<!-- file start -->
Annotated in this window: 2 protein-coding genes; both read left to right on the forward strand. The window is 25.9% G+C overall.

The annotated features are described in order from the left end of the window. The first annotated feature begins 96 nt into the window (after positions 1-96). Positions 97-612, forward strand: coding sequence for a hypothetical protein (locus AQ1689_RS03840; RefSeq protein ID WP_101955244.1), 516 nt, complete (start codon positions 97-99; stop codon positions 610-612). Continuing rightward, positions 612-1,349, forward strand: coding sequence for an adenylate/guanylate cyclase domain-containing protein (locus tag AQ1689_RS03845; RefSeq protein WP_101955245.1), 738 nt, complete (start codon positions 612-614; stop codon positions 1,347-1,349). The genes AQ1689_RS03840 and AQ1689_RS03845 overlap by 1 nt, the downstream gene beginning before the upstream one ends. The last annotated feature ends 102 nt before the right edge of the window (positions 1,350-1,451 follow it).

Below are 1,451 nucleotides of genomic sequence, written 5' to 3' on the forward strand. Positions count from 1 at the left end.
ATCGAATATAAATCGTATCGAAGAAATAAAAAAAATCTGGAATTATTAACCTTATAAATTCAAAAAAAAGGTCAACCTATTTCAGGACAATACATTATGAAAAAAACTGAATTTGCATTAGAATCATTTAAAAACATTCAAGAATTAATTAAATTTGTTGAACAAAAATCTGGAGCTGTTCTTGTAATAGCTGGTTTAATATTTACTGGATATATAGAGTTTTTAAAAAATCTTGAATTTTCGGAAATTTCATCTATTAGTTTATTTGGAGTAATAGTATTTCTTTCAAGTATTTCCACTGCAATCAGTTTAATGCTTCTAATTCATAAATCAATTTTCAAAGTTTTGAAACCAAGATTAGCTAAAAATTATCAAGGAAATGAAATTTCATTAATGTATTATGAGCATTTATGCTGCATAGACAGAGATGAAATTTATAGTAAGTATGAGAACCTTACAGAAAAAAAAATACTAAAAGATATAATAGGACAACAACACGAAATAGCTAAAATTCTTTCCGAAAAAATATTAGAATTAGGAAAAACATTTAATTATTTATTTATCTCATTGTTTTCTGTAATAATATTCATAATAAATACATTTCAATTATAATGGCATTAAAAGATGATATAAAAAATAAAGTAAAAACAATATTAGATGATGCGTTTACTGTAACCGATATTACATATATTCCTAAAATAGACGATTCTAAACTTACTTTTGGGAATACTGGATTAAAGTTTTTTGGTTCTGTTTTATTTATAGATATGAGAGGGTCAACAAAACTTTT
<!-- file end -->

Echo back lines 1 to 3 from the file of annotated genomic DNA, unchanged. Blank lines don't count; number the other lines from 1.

Annotated in this window: 2 protein-coding genes; both read left to right on the forward strand. The window is 25.9% G+C overall.

The annotated features are described in order from the left end of the window. The first annotated feature begins 96 nt into the window (after positions 1-96). Positions 97-612, forward strand: coding sequence for a hypothetical protein (locus AQ1689_RS03840; RefSeq protein ID WP_101955244.1), 516 nt, complete (start codon positions 97-99; stop codon positions 610-612). Continuing rightward, positions 612-1,349, forward strand: coding sequence for an adenylate/guanylate cyclase domain-containing protein (locus tag AQ1689_RS03845; RefSeq protein WP_101955245.1), 738 nt, complete (start codon positions 612-614; stop codon positions 1,347-1,349). The genes AQ1689_RS03840 and AQ1689_RS03845 overlap by 1 nt, the downstream gene beginning before the upstream one ends. The last annotated feature ends 102 nt before the right edge of the window (positions 1,350-1,451 follow it).

Below are 1,451 nucleotides of genomic sequence, written 5' to 3' on the forward strand. Positions count from 1 at the left end.